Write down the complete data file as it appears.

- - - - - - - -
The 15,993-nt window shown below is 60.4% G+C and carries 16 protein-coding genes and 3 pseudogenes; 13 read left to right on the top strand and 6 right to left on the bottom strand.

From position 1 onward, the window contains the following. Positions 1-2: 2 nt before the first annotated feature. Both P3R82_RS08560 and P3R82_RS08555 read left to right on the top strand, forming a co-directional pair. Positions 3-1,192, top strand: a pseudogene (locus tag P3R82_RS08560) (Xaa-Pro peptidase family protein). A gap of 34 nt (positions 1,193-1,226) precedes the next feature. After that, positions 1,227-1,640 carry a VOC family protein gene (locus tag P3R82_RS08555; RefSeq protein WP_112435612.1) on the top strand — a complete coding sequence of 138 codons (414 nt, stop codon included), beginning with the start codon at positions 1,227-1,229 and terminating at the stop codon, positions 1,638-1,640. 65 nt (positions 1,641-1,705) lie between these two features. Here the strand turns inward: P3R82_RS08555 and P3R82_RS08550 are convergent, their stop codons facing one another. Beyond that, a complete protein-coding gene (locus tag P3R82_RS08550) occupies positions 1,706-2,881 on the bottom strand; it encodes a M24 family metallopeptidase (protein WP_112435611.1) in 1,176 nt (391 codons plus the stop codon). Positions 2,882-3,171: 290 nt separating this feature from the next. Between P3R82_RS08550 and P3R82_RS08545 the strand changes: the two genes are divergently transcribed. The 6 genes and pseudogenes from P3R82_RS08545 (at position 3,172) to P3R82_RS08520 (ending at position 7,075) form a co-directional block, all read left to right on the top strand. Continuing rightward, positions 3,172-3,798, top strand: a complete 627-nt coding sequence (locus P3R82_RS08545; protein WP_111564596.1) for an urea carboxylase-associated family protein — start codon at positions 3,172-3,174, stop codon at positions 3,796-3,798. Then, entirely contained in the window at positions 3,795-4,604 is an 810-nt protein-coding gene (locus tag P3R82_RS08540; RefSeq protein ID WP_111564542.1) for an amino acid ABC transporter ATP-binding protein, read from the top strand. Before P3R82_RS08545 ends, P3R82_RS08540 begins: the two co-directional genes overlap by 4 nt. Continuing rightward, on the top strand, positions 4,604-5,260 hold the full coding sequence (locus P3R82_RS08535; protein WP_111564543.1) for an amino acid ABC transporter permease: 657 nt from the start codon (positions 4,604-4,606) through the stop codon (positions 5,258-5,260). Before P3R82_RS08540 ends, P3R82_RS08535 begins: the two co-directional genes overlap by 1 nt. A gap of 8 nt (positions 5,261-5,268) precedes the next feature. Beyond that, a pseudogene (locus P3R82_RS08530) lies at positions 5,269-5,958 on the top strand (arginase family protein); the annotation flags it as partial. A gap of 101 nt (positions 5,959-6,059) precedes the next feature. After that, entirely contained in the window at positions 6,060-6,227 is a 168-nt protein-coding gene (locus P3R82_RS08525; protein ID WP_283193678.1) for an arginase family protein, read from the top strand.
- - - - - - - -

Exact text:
The 15,993-nt window shown below is 60.4% G+C and carries 16 protein-coding genes and 3 pseudogenes; 13 read left to right on the top strand and 6 right to left on the bottom strand.

From position 1 onward, the window contains the following. Positions 1-2: 2 nt before the first annotated feature. Both P3R82_RS08560 and P3R82_RS08555 read left to right on the top strand, forming a co-directional pair. Positions 3-1,192, top strand: a pseudogene (locus tag P3R82_RS08560) (Xaa-Pro peptidase family protein). A gap of 34 nt (positions 1,193-1,226) precedes the next feature. After that, positions 1,227-1,640 carry a VOC family protein gene (locus tag P3R82_RS08555; RefSeq protein WP_112435612.1) on the top strand — a complete coding sequence of 138 codons (414 nt, stop codon included), beginning with the start codon at positions 1,227-1,229 and terminating at the stop codon, positions 1,638-1,640. 65 nt (positions 1,641-1,705) lie between these two features. Here the strand turns inward: P3R82_RS08555 and P3R82_RS08550 are convergent, their stop codons facing one another. Beyond that, a complete protein-coding gene (locus tag P3R82_RS08550) occupies positions 1,706-2,881 on the bottom strand; it encodes a M24 family metallopeptidase (protein WP_112435611.1) in 1,176 nt (391 codons plus the stop codon). Positions 2,882-3,171: 290 nt separating this feature from the next. Between P3R82_RS08550 and P3R82_RS08545 the strand changes: the two genes are divergently transcribed. The 6 genes and pseudogenes from P3R82_RS08545 (at position 3,172) to P3R82_RS08520 (ending at position 7,075) form a co-directional block, all read left to right on the top strand. Continuing rightward, positions 3,172-3,798, top strand: a complete 627-nt coding sequence (locus P3R82_RS08545; protein WP_111564596.1) for an urea carboxylase-associated family protein — start codon at positions 3,172-3,174, stop codon at positions 3,796-3,798. Then, entirely contained in the window at positions 3,795-4,604 is an 810-nt protein-coding gene (locus tag P3R82_RS08540; RefSeq protein ID WP_111564542.1) for an amino acid ABC transporter ATP-binding protein, read from the top strand. Before P3R82_RS08545 ends, P3R82_RS08540 begins: the two co-directional genes overlap by 4 nt. Continuing rightward, on the top strand, positions 4,604-5,260 hold the full coding sequence (locus P3R82_RS08535; protein WP_111564543.1) for an amino acid ABC transporter permease: 657 nt from the start codon (positions 4,604-4,606) through the stop codon (positions 5,258-5,260). Before P3R82_RS08540 ends, P3R82_RS08535 begins: the two co-directional genes overlap by 1 nt. A gap of 8 nt (positions 5,261-5,268) precedes the next feature. Beyond that, a pseudogene (locus P3R82_RS08530) lies at positions 5,269-5,958 on the top strand (arginase family protein); the annotation flags it as partial. A gap of 101 nt (positions 5,959-6,059) precedes the next feature. After that, entirely contained in the window at positions 6,060-6,227 is a 168-nt protein-coding gene (locus P3R82_RS08525; protein ID WP_283193678.1) for an arginase family protein, read from the top strand.